May 24, 2018
When I was asked to write a blog to honor Lilac’s 40th birthday, I thought to myself, “How can I put into words how remarkable Lilac is?”; “How can I express what a special elephant she is and how much she means to me?” It isn’t going to be easy, but I’ll do my best.Lilac has been a guest favorite at Seneca Park Zoo since her arrival in 1979, when she was approximately a year and a half old. Lilac is the smallest of our four female African elephants, weighing in at 7,200 pounds. What she lacks in size she most certainly makes up for in personality! Her small stature allows her to be quick and agile, which helps in her role as the herd’s matriarch. Lilac is always full of surprises and she likes to keep her trainers guessing. Just when you think you’ve got her figured out she does something unexpected! There is never a dull moment with Lilac – she has a spunky personality!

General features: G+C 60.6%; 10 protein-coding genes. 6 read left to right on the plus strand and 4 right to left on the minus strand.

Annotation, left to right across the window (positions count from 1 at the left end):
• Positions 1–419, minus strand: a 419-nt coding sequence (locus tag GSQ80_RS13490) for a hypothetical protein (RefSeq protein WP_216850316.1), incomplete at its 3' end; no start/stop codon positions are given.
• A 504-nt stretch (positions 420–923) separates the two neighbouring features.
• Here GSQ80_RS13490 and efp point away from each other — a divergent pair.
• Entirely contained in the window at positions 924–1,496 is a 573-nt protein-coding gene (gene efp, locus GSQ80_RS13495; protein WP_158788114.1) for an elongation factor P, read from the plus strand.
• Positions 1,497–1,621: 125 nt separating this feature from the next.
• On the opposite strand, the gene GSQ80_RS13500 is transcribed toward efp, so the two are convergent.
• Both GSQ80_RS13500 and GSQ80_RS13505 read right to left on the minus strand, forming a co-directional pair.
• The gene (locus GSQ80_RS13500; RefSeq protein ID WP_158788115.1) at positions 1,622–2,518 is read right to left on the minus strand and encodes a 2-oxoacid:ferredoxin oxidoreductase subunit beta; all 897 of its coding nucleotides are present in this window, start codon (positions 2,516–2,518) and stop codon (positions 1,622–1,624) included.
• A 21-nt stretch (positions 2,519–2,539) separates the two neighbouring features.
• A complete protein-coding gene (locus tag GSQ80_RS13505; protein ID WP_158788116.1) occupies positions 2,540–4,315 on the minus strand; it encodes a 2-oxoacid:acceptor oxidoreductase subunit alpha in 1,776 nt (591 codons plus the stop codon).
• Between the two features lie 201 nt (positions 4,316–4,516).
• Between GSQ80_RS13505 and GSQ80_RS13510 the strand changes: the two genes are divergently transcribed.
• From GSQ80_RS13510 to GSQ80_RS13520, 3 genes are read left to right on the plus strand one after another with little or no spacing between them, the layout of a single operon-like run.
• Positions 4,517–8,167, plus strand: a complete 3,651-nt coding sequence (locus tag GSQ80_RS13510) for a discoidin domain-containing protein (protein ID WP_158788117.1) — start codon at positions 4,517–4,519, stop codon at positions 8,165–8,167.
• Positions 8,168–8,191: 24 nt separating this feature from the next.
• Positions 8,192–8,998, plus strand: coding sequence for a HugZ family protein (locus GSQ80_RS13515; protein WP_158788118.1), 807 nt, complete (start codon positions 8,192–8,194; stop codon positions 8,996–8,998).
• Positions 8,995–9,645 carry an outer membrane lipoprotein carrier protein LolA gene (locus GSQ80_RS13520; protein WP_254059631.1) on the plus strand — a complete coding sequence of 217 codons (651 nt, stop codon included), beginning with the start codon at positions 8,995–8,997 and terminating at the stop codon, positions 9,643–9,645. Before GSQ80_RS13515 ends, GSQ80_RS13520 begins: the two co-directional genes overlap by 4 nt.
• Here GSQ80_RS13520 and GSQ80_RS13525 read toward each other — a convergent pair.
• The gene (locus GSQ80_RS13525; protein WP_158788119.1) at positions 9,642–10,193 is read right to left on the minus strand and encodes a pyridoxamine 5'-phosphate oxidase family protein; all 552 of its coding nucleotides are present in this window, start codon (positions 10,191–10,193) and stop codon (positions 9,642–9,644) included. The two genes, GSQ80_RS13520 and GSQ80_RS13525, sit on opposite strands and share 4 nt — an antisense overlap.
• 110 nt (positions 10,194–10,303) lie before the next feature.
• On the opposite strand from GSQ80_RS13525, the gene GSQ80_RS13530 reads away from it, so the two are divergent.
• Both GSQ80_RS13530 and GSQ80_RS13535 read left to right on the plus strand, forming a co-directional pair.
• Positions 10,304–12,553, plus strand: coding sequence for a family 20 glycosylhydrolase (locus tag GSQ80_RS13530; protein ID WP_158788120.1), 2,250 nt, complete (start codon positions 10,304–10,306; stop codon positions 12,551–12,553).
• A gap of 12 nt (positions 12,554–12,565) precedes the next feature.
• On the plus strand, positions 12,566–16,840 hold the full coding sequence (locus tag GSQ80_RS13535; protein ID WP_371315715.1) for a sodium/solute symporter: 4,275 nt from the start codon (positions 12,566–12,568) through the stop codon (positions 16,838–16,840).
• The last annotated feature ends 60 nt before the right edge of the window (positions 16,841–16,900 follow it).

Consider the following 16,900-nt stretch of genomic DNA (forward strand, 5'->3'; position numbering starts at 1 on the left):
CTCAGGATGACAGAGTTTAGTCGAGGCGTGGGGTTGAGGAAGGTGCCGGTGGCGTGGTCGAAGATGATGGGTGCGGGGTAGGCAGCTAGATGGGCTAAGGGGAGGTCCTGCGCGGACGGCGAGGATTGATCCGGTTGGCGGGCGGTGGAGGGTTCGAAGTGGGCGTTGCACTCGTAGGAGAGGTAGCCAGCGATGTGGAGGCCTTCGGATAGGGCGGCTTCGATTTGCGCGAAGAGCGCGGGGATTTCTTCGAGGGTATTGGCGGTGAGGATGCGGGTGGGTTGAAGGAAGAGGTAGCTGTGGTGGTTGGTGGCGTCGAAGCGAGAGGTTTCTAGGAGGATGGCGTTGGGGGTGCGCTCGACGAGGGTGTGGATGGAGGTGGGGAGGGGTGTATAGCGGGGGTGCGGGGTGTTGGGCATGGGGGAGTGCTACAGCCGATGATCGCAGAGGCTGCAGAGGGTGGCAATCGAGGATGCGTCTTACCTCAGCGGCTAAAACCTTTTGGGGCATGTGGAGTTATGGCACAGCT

Zoo keepers try not to have favorites when it comes to the animals under their care, but I must admit that Lilac holds a special place in my heart. I have been fortunate to have the opportunity to work with her for the last 20 years. My time spent with her has truly enriched my life and I can only hope that I have had a positive impact on her life. She has taught me so much – patience, perseverance, and trust, just to name a few. I am so thankful for the bond that we share.During your next trip to the Zoo, be sure to visit Lilac in A Step into Africa. Her beauty and wonderful personality may inspire you to take action for her counterparts in natural range. It’s estimated that 96 elephants are poached each day in Africa for their ivory. With your help, we can continue making strides toward decreasing that number. If you want to support efforts that will help save this species from extinction, attend one of our ZooBrew events this summer. A portion of every ticket sold goes to the International Elephant Foundation (IEF), a long-standing conservation partner of the Seneca Park Zoo Society that is dedicated to saving elephants and their habitats worldwide.– Sue Rea, ZoologistPhotos courtesy of Sue Rea